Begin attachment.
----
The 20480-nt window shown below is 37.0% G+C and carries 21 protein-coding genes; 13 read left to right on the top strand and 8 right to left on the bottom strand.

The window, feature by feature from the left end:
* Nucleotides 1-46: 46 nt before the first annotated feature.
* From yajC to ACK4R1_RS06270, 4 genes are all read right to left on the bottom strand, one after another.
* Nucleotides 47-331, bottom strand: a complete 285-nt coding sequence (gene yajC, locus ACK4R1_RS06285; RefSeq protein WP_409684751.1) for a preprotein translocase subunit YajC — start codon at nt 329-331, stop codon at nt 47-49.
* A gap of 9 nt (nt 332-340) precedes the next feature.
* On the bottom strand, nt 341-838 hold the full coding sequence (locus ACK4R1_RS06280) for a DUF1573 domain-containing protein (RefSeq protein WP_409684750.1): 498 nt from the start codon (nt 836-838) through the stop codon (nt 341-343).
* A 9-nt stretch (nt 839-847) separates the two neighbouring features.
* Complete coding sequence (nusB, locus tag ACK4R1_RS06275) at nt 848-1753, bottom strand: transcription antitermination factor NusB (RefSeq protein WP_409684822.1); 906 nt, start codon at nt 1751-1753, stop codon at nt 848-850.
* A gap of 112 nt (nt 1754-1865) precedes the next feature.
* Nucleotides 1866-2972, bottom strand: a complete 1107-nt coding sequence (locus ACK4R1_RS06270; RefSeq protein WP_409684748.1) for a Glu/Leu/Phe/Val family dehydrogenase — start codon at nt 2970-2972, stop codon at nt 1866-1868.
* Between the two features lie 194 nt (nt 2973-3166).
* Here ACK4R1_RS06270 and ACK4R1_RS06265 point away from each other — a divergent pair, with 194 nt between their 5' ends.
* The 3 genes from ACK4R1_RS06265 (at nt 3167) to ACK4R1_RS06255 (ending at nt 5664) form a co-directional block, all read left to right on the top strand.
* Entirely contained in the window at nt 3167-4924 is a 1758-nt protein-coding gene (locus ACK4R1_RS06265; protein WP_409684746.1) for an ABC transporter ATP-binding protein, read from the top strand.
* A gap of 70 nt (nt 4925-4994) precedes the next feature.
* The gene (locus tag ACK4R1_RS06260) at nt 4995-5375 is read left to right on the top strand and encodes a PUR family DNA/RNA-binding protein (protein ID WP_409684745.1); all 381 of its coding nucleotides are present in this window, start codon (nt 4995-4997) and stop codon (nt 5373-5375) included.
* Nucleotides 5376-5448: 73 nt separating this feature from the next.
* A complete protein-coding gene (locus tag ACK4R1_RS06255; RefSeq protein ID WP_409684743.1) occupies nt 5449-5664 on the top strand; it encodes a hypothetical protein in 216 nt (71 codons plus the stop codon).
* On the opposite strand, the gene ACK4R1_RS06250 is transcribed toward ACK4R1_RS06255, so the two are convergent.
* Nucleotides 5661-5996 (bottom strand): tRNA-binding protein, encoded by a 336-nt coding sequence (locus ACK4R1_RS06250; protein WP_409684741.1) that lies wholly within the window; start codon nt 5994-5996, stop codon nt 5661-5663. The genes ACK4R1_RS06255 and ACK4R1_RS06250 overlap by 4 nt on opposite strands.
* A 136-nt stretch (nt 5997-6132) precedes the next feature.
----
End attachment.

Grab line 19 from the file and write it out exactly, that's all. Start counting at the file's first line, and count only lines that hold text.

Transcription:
* A complete protein-coding gene (locus tag ACK4R1_RS06255; RefSeq protein ID WP_409684743.1) occupies nt 5449-5664 on the top strand; it encodes a hypothetical protein in 216 nt (71 codons plus the stop codon).